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How can i validate a textfield for Regex.....

Posted on 2011-10-17
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Last Modified: 2012-05-12
Hi

Now its long time a go i worked with RegEx type of thing, can anyone tell med regex string for Validateting the TextField for signs like @, / ? .....It is Title texfield and we dont want any title to contain signs like / or @.......
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Question by:Adnan
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10 Comments
 
LVL 16

Expert Comment

by:Kalpesh Chhatrala
ID: 36978784
0
 
LVL 9

Expert Comment

by:sachinpatil10d
ID: 36978789
Add

using System.Text.RegularExpressions;



Regex regex;
            regex = new Regex(@"^[a-zA-Z''-'\s]{1,40}$");

            Control ctrl = (Control)sender;
            if (!regex.IsMatch(ctrl.Text) || ctrl.Text == "")
            {
                MessageBox.Show("Enter valid Name");
                ctrl.Text = "";
                return;
            }

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Author Comment

by:Adnan
ID: 36978808
hm oki, sachinpatil10d

i tried as you show, but still i can save and if i try to write titel with @somtething or /something it wont hit the if statement... ?
regEx = new Regex(@"^[a-zA-Z''-'\s]{1,40}$");
            if (regEx.IsMatch(title) || string.IsNullOrEmpty(title))
            {
                shouldUpdate = false;
                validateTextField = true;
                _new = false;
            }

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Author Comment

by:Adnan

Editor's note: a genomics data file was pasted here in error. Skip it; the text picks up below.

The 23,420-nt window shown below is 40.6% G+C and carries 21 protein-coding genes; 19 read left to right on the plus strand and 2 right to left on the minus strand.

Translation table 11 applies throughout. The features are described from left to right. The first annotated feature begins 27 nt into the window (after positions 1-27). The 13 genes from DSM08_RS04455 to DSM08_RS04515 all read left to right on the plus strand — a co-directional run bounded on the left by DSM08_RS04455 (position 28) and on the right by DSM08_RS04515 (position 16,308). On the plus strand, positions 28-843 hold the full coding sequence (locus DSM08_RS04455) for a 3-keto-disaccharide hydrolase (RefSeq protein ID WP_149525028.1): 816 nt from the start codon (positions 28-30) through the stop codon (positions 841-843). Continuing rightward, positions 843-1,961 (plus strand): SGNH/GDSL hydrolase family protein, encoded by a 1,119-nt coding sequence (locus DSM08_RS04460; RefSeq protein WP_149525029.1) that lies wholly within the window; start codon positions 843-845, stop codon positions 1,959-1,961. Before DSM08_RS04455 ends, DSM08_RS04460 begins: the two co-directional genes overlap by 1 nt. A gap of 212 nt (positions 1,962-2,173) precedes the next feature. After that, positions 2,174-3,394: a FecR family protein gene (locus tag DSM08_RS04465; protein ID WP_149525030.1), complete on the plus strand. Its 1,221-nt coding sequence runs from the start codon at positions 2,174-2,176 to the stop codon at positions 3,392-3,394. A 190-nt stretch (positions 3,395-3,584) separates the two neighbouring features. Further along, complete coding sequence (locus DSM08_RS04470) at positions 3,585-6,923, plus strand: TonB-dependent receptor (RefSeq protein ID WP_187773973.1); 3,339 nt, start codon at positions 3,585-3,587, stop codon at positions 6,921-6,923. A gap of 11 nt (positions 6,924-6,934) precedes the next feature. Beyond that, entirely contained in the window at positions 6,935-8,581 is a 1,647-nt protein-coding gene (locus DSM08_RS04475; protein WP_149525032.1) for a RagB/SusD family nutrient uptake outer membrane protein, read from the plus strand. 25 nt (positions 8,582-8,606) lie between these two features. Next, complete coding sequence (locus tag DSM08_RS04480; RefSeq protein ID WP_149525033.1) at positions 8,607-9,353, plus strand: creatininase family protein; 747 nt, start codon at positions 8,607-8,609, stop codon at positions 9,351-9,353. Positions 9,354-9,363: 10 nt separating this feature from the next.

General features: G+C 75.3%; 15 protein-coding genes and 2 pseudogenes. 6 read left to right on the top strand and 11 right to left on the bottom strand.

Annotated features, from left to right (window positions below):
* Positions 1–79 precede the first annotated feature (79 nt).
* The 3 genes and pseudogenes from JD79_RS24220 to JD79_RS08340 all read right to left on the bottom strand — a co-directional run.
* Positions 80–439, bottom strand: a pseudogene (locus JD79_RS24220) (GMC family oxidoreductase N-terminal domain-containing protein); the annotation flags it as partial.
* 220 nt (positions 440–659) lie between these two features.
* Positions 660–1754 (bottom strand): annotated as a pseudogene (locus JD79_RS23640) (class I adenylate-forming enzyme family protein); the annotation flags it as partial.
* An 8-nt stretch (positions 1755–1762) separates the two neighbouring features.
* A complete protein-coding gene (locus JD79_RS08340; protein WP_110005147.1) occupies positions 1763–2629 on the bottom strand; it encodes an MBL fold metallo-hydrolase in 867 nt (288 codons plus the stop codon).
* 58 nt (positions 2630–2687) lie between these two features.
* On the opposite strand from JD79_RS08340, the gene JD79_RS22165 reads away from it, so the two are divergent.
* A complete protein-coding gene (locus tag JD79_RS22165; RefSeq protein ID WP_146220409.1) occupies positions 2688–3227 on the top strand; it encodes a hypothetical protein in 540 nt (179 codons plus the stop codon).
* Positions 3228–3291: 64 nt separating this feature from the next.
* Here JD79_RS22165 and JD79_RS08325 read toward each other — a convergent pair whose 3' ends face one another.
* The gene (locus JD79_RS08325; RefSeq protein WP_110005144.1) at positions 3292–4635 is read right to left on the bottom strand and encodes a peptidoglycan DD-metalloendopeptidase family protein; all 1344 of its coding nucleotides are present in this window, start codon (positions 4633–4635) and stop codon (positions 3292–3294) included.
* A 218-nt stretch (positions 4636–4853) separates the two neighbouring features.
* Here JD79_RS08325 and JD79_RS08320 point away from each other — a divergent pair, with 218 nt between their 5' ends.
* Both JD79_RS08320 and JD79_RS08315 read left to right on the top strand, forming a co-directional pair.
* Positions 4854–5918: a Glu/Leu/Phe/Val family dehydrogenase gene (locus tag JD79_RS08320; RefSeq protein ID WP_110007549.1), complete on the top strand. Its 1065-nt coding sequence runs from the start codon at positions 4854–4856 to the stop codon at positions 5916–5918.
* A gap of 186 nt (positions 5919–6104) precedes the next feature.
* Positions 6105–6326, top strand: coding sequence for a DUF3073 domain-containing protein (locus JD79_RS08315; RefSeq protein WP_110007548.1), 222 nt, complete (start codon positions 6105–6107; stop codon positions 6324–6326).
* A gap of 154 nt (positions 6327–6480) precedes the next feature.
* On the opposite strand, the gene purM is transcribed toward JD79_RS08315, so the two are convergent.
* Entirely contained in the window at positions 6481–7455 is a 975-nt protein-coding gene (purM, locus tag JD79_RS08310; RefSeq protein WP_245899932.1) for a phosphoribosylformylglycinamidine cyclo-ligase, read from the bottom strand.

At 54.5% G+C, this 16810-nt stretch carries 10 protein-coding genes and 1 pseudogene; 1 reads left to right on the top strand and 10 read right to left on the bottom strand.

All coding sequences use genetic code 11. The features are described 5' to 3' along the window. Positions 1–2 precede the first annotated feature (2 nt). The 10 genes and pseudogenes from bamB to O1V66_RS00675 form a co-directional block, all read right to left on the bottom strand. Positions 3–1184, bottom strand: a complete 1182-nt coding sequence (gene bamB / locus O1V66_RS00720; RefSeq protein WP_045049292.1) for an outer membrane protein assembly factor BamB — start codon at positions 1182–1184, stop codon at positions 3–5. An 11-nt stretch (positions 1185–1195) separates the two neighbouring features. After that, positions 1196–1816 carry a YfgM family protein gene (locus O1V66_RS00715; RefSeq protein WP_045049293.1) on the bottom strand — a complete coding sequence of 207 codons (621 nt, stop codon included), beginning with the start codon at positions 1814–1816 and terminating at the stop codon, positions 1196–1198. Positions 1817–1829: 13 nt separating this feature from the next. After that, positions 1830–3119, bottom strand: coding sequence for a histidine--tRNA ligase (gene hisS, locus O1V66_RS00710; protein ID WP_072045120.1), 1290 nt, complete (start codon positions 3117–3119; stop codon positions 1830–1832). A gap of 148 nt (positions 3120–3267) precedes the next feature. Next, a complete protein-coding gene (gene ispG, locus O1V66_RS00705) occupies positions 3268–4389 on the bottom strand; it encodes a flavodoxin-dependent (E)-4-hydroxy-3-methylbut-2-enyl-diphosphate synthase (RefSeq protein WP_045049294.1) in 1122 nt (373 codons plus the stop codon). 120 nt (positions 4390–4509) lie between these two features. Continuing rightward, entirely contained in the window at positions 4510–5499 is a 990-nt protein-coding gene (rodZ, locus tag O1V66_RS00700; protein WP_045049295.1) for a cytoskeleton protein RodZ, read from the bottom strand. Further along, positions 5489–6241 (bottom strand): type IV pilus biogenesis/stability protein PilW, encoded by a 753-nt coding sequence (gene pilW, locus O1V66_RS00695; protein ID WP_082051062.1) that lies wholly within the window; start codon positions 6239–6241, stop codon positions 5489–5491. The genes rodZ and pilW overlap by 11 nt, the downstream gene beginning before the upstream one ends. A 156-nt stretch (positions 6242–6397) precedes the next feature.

ID: 36979166
Here is the code i was trying to find out...... regex _/@£*&¤!?*¨^~#%+-] for title to not contain this signs...
regEx = new Regex("[Z0-9._/@£*&¤!?*¨^~#%+-]");

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Assisted Solution

by:Adnan
Adnan earned 0 total points
ID: 36979714
regEx = new Regex("[._/@£*&¤!?*¨^~#%+-<>]");
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LVL 9

Expert Comment

by:sachinpatil10d
ID: 36981235
Try this
regEx = new Regex(@"^[a-zA-Z''-'\s]{1,40}$");
            if (!regEx.IsMatch(title) || string.IsNullOrEmpty(title))
            {
                shouldUpdate = false;
                validateTextField = true;
                _new = false;
            }

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0
 
LVL 35

Accepted Solution

by:
Terry Woods earned 2000 total points
ID: 36983654
An unescaped - character within [] brackets means you want to accept a range of characters. ie a-z is any character from a to z, and '-' is any character from ' to ' which isn't what you want. It's ok if - is the first or last character, such as in:
regEx = new Regex("[Z0-9._/@£*&¤!?*¨^~#%+-]");


sachinpatil10d's latest suggestion focuses on what you want to allow, rather than what you want to disallow, which is a good strategy. Note how:
regEx.IsMatch(title)
has become:
!regEx.IsMatch(title)

I've adjusted the pattern to disallow ' and - characters. This only accepts 1 to 40 alphabetic characters/spaces:

regEx = new Regex(@"^[a-zA-Z ]{1,40}$");
            if (!regEx.IsMatch(title) || string.IsNullOrEmpty(title))
            {
                shouldUpdate = false;
                validateTextField = true;
                _new = false;
            }

Or use this one to accept numbers too:
regEx = new Regex(@"^[a-zA-Z\d ]{1,40}$");

Note I also changed \s to just a space so that tabs, carriage returns and line feeds are not accepted.
0
 

Author Comment

by:Adnan